(HILL CITY, MINN)          In June when protestors attacked the Two Inlet pump station near Park Rapids, a fire member(s) from Hill City spent 13 hours there supporting other law enforcement agencies who had to cut loose dozens of protestors who had physically attached themselves to construction equipment.  This also meant some Hill City first-responders were at the same time not available to help in case they were needed in their own community.  It’s something that is happening more often as Line 3 protests continue and are getting more aggressive.

“It’s an extreme challenge with the short staff we already have,” said Ron Saxton, a member of the Hill City Fire Department. “It’s all across the state that rural fire departments, EMS, all these volunteer organizations are really struggling to fill their rosters. Now we have groups bringing in people to protests like this that shouldn’t even happen. What people don’t realize is the risks if there was a car crash, medical emergency, or anything like that in our community and we have our fire trucks tied up on the pipeline dealing with the protestors.”

“We don’t want to push guys too far and we don’t want to ask too much of our people who serve our community,” said Adam Krog, a member of the Clearbrook Fire Department. “It’s a little bit scary, frankly to think about having to respond to situations where we will have to be taking care of people who come here with bad intentions. We’re used to working with people who are in bad scenarios, people who are having a bad day and have to call the fire department when they need help.  We are happy to help anyone in need, but it’s a shame to think people would intentionally create dangerous situations.”

As Line 3 opposition groups continue to lose legal challenges, the intensity of the protests they are organizing at construction sites are increasing. Groups of people continue to trespass on sites, vandalize equipment, and use complicated devices to lock themselves to machinery.  These aggressive situations then require public safety crews to respond as law enforcement teams are forced to spend hours cutting or extracting protesters before they are arrested.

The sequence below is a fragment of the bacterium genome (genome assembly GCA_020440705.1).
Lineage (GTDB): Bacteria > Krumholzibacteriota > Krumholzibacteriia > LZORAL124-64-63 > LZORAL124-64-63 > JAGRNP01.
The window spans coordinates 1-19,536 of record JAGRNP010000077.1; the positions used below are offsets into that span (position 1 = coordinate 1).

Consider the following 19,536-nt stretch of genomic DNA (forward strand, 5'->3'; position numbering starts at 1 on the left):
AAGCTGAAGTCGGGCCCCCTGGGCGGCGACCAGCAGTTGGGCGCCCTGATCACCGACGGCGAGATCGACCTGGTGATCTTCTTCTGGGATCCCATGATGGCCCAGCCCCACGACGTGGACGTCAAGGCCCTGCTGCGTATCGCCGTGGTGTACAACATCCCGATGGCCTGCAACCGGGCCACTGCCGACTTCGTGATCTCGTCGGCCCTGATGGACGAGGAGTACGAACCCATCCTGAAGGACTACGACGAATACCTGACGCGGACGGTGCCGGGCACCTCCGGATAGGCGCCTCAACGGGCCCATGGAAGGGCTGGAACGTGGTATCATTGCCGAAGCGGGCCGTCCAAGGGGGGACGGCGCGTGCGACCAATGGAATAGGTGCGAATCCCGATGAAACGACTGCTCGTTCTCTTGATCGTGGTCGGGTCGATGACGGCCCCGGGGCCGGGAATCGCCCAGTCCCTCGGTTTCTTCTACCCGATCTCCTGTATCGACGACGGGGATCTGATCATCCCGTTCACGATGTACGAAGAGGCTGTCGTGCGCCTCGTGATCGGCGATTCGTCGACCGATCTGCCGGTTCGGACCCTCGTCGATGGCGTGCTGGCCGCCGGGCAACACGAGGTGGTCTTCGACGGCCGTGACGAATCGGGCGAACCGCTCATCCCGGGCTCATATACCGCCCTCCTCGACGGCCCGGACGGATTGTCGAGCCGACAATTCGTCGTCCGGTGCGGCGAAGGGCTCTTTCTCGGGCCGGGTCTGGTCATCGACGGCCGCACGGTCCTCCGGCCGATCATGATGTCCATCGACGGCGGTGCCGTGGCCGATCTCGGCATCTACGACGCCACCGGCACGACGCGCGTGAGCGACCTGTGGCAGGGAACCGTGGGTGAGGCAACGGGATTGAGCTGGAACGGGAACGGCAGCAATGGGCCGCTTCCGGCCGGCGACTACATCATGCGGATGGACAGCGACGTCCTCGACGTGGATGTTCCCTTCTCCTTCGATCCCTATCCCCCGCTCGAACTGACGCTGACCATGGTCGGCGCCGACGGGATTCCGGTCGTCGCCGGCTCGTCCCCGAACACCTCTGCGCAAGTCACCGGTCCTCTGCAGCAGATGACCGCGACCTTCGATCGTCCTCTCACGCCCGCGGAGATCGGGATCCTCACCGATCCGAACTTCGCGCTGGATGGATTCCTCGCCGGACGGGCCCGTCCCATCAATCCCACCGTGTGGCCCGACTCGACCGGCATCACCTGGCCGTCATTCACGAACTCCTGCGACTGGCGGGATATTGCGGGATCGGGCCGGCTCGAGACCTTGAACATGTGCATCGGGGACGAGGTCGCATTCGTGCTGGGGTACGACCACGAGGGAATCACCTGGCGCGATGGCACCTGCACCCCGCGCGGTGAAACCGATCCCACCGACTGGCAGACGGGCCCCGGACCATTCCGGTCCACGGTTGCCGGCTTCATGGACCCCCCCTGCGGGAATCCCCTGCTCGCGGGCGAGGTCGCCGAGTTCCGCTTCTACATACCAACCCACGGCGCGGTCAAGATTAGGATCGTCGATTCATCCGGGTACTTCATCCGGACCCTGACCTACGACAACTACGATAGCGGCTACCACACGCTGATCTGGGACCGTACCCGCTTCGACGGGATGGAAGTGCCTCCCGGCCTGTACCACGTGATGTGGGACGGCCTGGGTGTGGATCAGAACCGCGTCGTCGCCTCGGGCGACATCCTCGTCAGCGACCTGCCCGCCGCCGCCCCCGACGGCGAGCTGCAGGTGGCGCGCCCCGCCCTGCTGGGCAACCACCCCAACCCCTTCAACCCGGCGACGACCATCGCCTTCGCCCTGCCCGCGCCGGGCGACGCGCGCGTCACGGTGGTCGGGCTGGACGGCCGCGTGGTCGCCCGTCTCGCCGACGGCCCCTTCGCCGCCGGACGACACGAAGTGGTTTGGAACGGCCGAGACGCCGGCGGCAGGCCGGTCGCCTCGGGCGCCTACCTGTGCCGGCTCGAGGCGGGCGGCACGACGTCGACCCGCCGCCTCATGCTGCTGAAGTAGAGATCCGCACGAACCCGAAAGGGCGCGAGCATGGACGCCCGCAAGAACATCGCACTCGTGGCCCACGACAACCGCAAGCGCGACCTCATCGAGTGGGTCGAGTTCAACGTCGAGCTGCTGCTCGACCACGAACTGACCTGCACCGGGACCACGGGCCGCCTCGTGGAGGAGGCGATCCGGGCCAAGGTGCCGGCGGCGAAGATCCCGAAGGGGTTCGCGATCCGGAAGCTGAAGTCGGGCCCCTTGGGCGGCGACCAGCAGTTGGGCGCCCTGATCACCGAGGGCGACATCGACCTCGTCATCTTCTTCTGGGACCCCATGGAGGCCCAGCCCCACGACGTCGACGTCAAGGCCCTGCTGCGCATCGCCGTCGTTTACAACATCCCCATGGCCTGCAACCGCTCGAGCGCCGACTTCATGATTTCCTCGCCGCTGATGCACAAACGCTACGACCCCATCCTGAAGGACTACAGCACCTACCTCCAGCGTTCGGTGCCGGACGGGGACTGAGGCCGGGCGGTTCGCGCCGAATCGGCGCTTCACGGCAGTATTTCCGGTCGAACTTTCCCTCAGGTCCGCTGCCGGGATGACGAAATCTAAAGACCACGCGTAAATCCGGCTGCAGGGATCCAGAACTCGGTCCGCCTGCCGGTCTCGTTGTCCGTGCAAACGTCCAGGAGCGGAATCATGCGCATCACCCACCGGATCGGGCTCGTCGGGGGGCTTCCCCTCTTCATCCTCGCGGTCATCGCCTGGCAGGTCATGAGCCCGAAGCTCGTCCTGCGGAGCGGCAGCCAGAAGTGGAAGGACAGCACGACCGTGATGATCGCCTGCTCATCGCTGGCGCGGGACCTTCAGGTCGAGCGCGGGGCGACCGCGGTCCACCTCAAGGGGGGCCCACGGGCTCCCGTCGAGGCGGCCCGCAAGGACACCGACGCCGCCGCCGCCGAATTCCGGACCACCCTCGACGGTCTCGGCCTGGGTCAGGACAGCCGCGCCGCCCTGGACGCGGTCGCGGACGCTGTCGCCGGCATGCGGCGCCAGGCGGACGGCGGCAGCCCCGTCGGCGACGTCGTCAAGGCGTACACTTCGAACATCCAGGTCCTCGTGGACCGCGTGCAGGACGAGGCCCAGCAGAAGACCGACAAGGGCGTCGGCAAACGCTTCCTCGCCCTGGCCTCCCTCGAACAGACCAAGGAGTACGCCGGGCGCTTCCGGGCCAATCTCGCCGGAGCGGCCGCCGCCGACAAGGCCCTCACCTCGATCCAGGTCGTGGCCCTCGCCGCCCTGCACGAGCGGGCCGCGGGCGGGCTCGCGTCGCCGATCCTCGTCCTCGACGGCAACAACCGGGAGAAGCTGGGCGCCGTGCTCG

“As the protests increase we are not only splitting our valuable resources between one and two events,” Saxton said, “but now maybe three or four.  It makes it a lot harder to coordinate manpower across the events. We don’t want to leave the folks on the pipeline stranded, but we also want to take care of our community. Usually it’s just accidental or incidental situations that require our involvement. Hopefully people have the sense to seek safety and to stop creating the other kinds of situations that necessitate our involvement.”

Construction work is now more than 60 percent complete and the project is on schedule for completion later this year.  Crews are continuing work on new pump stations, installing sections of pipe, restoring areas where construction is complete.  To complete the project, Enbridge is investing more than $2 billion of private-sector dollars to replace the 337 mile section of the pipeline.  The process started in 2014 during the Obama-Biden Administration and the Line 3 project is now the most reviewed pipeline project in Minnesota history.

This week groups opposed to the project filed a petition asking the Minnesota Supreme Court to review a recent Minnesota Court of Appeals decision that affirmed permits issued by the Minnesota Public Utilities Commission.  While legal challenges continue to not be successful, groups opposed to Line 3 continue to bring in people from around the country to stage aggressive protests designed to disrupt or stop construction activity.

Hundreds of people from outside of Minnesota have been arrested by a task force of law enforcement officers from a number of different agencies.  Celebrities and environmental activists continue to travel to Minnesota to take part in more protests and to encourage others to continue to be arrested, something that frustrates local officials.

“The funny thing is you look at these people and you wonder, how did they get there,” Saxton said.  “They get here through gas and diesel-powered vehicles. If you look at the people in charge of the protest groups, they’re often in high-end clothing, and they’re wearing petroleum-based products, and they just think that stuff just magically gets made. You wish you could just put some common sense into some people.”